Beyond ‘Things' | Jackson Free Press | Jackson, MS

Beyond ‘Things'


Namaste! (Sanskrit: The divinity in me greets the divinity in you.)

The emptiness and superficiality that many people feel in modern life is a reflection of our world's materialism. We covet things because we have no "thing" with which to measure—or register—"true" value.

We understand monetary value—things that we can exchange for other things—but these are lifeless things.

Real, enduring value is beyond material things. And real, enduring things have integrity, value and spiritual significance. Without these qualities, things are mere appurtenances; they don't have real merit or a measure of worth. All things in nature have these three qualities. Our challenge as human beings and as a society is to recognize them.

That is difficult to do, however, without a key human quality: respect. Having respect elevates an item or entity in our esteem to allow us to honestly weigh its integrity, value and spiritual significance.

Without respect for objects and beings outside of ourselves, we are intensely subjective and judgmental voyeurs and material collectors in life, caught in a web of empty materialism and superficial values attempting to fill the inner void with ever more material things.

Respect for others—people, places and things—is also a measure of self respect. When we respect ourselves, we hold a central core of integrity, value and spiritual significance from which to appreciate the world and all beings.

It is this individual appreciation of the divinity within that greets the divinity within others, sharing respect, forging relationships of integrity, value and spiritual significance, to create communities that have meaning.

Respecting nothing, the world mirrors our inability to respect ourselves. This inner void can have devastating consequences. As Philip Sherrard noted in his book "Human Image: World Image: The Death and Resurrection of Sacred Cosmology" (Ipswich: Golgonooza Press, 1992): "We are treating our planet in an inhuman, god-forsaken manner because we see things in an inhuman, god-forsaken way. And we see things in this way because this is basically how we see ourselves."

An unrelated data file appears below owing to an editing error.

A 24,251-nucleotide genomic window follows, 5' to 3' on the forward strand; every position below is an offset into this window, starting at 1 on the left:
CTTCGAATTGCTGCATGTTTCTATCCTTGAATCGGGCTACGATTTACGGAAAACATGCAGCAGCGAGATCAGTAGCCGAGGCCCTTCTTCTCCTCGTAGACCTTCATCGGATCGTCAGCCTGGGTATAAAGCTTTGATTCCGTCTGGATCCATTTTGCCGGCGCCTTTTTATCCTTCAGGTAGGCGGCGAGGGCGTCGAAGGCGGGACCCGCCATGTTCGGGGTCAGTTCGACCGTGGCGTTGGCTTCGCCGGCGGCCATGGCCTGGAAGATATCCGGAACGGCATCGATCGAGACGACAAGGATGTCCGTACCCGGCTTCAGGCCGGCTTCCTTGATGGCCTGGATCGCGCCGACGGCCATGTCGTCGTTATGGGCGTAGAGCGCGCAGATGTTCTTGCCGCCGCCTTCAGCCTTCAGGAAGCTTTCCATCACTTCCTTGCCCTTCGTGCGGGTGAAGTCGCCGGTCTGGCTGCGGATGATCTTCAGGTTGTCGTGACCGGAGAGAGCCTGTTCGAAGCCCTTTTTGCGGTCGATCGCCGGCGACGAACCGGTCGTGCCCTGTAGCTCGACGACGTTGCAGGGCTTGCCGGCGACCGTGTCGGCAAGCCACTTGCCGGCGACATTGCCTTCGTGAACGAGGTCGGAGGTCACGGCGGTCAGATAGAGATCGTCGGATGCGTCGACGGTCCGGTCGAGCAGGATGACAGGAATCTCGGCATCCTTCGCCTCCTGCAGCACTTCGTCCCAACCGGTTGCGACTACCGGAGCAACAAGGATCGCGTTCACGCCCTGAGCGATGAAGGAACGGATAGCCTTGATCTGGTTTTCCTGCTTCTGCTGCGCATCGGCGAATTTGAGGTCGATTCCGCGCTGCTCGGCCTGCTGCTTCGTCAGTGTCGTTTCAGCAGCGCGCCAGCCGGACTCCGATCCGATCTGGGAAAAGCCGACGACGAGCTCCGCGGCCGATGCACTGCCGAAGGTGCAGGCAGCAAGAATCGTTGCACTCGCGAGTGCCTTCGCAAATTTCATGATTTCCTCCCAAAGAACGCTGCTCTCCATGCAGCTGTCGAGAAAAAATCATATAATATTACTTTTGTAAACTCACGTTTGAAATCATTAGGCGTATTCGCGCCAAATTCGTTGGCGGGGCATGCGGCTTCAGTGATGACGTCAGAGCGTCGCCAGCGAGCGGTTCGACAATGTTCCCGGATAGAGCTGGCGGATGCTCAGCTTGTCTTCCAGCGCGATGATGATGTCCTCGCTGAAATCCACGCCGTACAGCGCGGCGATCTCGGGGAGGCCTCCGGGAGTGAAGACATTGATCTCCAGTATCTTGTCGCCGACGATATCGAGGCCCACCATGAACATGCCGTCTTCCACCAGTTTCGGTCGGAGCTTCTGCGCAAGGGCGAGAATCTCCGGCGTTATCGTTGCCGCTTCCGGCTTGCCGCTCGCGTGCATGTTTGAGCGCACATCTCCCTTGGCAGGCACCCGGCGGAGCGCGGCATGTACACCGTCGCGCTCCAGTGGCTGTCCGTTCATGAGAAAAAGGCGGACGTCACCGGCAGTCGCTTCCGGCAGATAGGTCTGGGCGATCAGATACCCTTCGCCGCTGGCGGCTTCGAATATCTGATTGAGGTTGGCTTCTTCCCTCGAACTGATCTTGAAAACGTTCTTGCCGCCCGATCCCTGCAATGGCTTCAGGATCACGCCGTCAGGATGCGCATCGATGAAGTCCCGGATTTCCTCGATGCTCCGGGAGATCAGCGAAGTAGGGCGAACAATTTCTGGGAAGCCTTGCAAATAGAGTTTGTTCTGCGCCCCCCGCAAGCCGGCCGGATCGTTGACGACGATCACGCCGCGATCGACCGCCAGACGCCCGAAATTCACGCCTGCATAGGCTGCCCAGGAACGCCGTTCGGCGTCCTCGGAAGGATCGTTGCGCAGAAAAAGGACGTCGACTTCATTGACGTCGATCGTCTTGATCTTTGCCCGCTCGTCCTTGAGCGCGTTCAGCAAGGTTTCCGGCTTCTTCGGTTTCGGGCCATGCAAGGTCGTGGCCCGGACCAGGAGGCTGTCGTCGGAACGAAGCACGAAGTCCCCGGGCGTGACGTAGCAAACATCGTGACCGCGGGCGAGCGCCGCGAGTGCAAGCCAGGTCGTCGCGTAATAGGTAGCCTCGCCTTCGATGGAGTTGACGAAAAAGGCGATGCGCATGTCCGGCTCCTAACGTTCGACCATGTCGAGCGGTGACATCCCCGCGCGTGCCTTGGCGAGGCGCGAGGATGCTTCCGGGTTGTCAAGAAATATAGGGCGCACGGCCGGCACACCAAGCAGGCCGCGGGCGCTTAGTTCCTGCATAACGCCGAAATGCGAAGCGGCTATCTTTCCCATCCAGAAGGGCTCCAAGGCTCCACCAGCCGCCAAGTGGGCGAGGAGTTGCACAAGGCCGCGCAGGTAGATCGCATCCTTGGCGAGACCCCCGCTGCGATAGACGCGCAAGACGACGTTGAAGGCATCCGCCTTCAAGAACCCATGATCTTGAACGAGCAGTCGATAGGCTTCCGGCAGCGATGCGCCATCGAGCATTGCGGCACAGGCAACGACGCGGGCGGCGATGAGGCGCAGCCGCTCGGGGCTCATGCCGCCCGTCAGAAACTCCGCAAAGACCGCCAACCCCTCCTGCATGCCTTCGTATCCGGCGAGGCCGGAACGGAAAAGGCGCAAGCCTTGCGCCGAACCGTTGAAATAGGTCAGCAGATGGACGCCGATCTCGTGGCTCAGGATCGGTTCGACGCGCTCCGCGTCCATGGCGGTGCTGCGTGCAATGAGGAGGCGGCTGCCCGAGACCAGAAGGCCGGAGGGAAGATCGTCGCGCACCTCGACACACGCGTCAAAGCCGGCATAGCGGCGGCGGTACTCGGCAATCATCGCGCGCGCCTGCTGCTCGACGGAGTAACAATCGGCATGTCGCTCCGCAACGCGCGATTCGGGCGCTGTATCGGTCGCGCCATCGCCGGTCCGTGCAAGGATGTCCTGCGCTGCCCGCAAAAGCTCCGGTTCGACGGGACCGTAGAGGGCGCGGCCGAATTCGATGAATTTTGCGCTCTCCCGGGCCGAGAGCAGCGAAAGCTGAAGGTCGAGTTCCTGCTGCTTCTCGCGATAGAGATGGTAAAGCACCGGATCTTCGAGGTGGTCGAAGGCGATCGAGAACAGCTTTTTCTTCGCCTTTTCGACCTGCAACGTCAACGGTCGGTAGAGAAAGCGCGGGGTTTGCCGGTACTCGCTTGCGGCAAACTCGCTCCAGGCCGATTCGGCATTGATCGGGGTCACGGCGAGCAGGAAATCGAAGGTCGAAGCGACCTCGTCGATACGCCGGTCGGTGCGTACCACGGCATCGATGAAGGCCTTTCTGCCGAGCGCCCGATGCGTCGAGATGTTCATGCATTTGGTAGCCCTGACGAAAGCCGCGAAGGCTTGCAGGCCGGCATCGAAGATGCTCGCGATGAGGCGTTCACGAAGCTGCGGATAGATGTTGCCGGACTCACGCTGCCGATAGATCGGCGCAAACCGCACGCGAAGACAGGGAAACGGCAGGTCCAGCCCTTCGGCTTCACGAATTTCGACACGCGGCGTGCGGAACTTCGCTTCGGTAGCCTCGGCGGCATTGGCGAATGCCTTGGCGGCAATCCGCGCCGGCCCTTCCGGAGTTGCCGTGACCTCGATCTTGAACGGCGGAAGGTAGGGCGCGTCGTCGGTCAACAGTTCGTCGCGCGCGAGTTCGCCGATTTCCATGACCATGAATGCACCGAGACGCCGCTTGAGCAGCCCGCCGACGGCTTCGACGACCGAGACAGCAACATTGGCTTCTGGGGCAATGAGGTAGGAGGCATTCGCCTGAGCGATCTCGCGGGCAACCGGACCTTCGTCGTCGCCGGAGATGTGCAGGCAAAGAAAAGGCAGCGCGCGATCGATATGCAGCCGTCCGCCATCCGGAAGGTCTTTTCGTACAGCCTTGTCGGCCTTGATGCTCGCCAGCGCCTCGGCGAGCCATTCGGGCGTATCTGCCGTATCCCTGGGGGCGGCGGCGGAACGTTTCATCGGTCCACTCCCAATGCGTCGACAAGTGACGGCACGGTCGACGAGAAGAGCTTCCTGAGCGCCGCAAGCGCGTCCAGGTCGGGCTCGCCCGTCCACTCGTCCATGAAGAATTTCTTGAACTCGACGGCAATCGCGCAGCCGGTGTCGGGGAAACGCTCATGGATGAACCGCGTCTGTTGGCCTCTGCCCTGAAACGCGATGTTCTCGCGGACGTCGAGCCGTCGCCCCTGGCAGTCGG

This spiritual deficit is a fracturing of mind, body and spirit, a schizophrenia of belief that dissects us into rational, left-brained compartments, bereft of a positive, holistic identity of self. As long as spirit is seen as something "other" and not inner, as separate rather than inseparable from ourselves, our disassociation of value will continue to play out.

Perhaps someday, we will be able to each and all operate from a core of respect with integrity, value and spiritual significance. What a wonderful world it would be.


Jim PathFinder Ewing is the author of five books on energy medicine and eco-spirituality (Findhorn Press) published in English, French, German, Russian and Japanese. His next book, to be published in the fall, is titled "Conscious Food: Sustainable Growth, Spiritual Eating." Find Jim on Facebook, follow him @edibleprayers or visit

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